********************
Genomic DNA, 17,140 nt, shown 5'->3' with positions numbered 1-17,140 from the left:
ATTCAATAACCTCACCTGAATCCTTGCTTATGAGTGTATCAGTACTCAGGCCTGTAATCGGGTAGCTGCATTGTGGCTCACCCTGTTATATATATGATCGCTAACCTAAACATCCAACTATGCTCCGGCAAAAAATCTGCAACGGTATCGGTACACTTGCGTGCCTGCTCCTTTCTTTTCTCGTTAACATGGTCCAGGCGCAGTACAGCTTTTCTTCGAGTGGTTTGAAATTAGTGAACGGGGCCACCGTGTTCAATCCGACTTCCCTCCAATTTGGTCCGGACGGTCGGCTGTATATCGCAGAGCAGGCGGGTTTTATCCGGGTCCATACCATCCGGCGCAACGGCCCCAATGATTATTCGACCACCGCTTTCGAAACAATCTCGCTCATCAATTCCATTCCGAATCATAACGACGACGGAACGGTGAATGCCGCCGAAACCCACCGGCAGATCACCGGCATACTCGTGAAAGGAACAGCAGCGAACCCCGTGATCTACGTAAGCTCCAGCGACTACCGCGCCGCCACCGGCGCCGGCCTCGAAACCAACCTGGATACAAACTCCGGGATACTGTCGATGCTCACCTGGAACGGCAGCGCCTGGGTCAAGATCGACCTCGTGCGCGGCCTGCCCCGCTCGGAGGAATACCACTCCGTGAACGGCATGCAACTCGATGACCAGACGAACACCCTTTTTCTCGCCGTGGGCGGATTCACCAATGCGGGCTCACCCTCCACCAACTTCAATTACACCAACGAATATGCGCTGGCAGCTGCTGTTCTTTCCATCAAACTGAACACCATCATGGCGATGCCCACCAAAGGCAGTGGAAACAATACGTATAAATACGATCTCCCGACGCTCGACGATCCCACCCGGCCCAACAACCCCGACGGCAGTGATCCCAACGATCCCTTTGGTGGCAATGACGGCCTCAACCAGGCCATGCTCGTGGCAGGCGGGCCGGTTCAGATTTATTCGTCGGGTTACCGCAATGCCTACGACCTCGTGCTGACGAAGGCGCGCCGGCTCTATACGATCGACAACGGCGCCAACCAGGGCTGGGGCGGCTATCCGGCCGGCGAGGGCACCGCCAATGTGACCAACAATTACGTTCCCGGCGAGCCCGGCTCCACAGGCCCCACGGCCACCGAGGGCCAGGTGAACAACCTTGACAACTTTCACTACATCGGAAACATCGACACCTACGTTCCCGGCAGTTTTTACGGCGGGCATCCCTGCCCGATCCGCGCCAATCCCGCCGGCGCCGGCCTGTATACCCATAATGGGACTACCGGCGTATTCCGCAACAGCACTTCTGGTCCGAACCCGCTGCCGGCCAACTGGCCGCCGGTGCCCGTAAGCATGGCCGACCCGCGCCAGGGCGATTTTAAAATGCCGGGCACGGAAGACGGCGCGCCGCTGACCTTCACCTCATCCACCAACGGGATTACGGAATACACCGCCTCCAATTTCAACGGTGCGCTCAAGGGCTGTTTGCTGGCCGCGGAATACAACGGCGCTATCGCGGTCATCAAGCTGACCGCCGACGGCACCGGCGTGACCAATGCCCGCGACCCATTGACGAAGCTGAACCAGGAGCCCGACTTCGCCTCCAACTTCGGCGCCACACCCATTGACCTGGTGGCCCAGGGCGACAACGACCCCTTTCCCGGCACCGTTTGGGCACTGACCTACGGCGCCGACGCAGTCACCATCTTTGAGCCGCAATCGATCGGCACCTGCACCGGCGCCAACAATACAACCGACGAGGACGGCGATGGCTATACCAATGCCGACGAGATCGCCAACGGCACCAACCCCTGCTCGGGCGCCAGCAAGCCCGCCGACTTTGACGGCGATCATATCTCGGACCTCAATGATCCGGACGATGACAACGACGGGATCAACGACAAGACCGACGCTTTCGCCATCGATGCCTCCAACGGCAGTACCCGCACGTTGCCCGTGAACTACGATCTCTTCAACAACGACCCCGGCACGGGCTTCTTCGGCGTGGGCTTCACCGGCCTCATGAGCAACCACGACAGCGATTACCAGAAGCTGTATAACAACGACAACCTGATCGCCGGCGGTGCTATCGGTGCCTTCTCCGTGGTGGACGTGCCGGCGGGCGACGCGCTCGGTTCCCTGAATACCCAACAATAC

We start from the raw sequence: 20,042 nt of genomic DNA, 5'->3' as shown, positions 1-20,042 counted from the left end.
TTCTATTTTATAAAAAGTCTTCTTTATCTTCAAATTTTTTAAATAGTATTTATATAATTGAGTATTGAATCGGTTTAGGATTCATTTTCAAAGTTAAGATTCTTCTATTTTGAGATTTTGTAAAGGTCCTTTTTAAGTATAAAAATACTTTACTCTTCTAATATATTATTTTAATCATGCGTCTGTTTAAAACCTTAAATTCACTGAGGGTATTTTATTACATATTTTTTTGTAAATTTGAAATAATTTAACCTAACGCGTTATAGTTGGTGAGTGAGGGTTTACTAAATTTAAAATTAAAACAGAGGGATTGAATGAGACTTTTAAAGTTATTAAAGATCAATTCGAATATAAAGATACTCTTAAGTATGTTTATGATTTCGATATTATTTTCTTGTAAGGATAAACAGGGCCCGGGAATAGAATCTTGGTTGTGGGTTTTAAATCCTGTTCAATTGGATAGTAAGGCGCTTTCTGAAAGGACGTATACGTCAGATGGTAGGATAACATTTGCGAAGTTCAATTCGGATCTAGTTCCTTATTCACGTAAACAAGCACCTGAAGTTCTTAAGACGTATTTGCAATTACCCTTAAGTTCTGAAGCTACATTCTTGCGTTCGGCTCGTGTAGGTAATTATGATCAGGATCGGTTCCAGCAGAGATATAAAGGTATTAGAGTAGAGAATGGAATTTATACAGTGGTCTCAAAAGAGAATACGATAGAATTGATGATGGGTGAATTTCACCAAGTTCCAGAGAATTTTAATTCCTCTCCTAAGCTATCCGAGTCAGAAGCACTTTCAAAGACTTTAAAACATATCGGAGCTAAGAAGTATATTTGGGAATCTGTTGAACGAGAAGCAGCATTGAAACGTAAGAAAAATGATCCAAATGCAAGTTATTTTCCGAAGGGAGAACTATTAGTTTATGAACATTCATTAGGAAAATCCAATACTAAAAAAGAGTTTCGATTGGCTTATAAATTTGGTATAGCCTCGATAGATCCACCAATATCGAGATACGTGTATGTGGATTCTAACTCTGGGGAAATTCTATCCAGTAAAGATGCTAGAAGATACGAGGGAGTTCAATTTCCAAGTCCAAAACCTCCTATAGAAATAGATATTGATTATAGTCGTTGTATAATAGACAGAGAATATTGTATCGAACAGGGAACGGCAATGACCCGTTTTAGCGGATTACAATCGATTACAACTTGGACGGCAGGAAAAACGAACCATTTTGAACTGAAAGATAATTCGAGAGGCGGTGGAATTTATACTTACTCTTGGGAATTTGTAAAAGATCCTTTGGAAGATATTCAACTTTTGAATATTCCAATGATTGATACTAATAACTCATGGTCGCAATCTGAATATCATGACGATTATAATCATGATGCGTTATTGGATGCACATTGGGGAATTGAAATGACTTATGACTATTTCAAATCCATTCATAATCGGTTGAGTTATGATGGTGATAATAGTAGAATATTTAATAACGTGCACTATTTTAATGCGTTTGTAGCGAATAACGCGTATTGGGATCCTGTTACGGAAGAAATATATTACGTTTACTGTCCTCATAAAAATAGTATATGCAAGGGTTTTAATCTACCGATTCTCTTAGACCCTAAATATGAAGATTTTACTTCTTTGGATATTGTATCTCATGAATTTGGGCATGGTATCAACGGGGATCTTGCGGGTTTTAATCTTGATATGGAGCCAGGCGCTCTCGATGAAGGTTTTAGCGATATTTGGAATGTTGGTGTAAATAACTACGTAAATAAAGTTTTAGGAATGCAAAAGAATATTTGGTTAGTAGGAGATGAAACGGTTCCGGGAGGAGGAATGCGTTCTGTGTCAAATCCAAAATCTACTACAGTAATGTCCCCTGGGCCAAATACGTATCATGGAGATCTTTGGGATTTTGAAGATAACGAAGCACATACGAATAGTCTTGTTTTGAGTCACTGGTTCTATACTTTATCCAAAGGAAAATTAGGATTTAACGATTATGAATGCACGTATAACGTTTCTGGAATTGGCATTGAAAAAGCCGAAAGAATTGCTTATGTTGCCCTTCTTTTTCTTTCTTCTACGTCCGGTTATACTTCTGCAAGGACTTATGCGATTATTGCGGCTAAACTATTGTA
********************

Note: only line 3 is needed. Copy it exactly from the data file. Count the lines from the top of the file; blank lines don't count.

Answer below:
We start from the raw sequence: 20,042 nt of genomic DNA, 5'->3' as shown, positions 1-20,042 counted from the left end.